Working as a gender-equality advisor for ADRA Canada, Mahider Yeshaw sees the negative impact of women's responsibilities as caregivers on their physical and mental health. The single mother faces her own domestic obligations at the end of her workday, with an exhausting "second shift" looking after her home and 3 children.
"Caregiving is a universal phenomenon: it affects every woman," says Yeshaw. At home, she's "socializing" her 12-year-old son to participate in such household tasks, she says, "to break generationally perpetuated norms" that women and girls do more care work. "Now he's able to cook, he's able to clean, he's able to do laundry and fold clothes," she reports.
ADRA Canada employs much of the same strategy in many of its 57 projects in Canada and overseas designed to help people lift themselves out of poverty. Yeshaw says getting men to share in caregiving duties and ensuring a "fair distribution of unpaid care work" is important to the organization's programming. This includes projects that focus on everything from water and sanitation improvements to strengthening climate-change adaptations to enhancing sexual and reproductive health.
Women are expected to fulfill 3 roles, Yeshaw explains. These include a productive role that is generating income for the household; a reproductive role, including child-rearing and unpaid care duties; and a community role, where they contribute to the community voluntarily.
"In most of our projects, we see that women are tangled between these 3 activities," Yeshaw comments. That's because caregiving is "really important for the maintenance and the continuation of the family, but it's highly unacknowledged and undervalued, as it doesn't translate into money."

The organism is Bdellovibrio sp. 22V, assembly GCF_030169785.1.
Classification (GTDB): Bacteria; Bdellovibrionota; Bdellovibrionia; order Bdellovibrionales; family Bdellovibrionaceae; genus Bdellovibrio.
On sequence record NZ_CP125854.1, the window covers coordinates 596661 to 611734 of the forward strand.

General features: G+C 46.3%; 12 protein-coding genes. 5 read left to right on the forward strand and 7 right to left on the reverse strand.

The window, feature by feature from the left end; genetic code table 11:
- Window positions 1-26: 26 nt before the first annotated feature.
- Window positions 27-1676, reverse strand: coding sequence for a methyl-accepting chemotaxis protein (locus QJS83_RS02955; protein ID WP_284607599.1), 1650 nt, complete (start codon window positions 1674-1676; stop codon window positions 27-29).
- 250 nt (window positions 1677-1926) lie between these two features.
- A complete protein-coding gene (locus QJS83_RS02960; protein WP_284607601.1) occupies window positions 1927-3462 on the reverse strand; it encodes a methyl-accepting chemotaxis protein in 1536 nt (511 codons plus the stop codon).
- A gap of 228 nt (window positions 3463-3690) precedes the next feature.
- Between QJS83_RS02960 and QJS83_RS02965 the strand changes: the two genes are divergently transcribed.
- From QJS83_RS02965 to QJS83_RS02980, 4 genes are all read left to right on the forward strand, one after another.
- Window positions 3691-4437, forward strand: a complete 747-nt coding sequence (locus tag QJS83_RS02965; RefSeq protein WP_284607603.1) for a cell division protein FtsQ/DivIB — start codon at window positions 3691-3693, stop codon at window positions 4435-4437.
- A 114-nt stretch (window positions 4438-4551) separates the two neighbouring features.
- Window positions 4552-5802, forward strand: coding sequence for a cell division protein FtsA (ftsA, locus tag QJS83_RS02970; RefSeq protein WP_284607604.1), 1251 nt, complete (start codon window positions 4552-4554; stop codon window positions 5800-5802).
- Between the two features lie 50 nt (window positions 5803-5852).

Yeshaw, who grew up in Ethiopia and came to Canada 6 years ago, settling in Toronto, says that countering these rigid and complex gender dynamics requires different strategies. These include making services accessible to women and showing men the benefits of sharing household tasks and decision-making with their partners.
Women who get help at home benefit emotionally and physically, Yeshaw says. "They have time for self-development, they can extend their education, they can go out and work," she explains. "Gender-equal households are healthier and happier."
Engaging men and boys in caregiving has led to lasting change in ADRA projects supported by Global Affairs Canada. These include EMBRACE, an initiative focused on reducing maternal and child mortality in remote areas of Cambodia, Myanmar, the Philippines and Rwanda.
While such projects include activities like building new health clinics and training community-health workers, changing men's attitudes is a central component, Yeshaw says. To do this, ADRA organizes men's groups and sensitizes community and religious leaders, most of them men, about the importance of caregiving. It also promotes "male champions" who share in household management, childcare, nutrition and other tasks. This is "highly influential" in changing the mentality that "unpaid care work is only for women and paid work is only for men," she explains. "It's really important to have a continuous effort to tackle these patriarchal systems."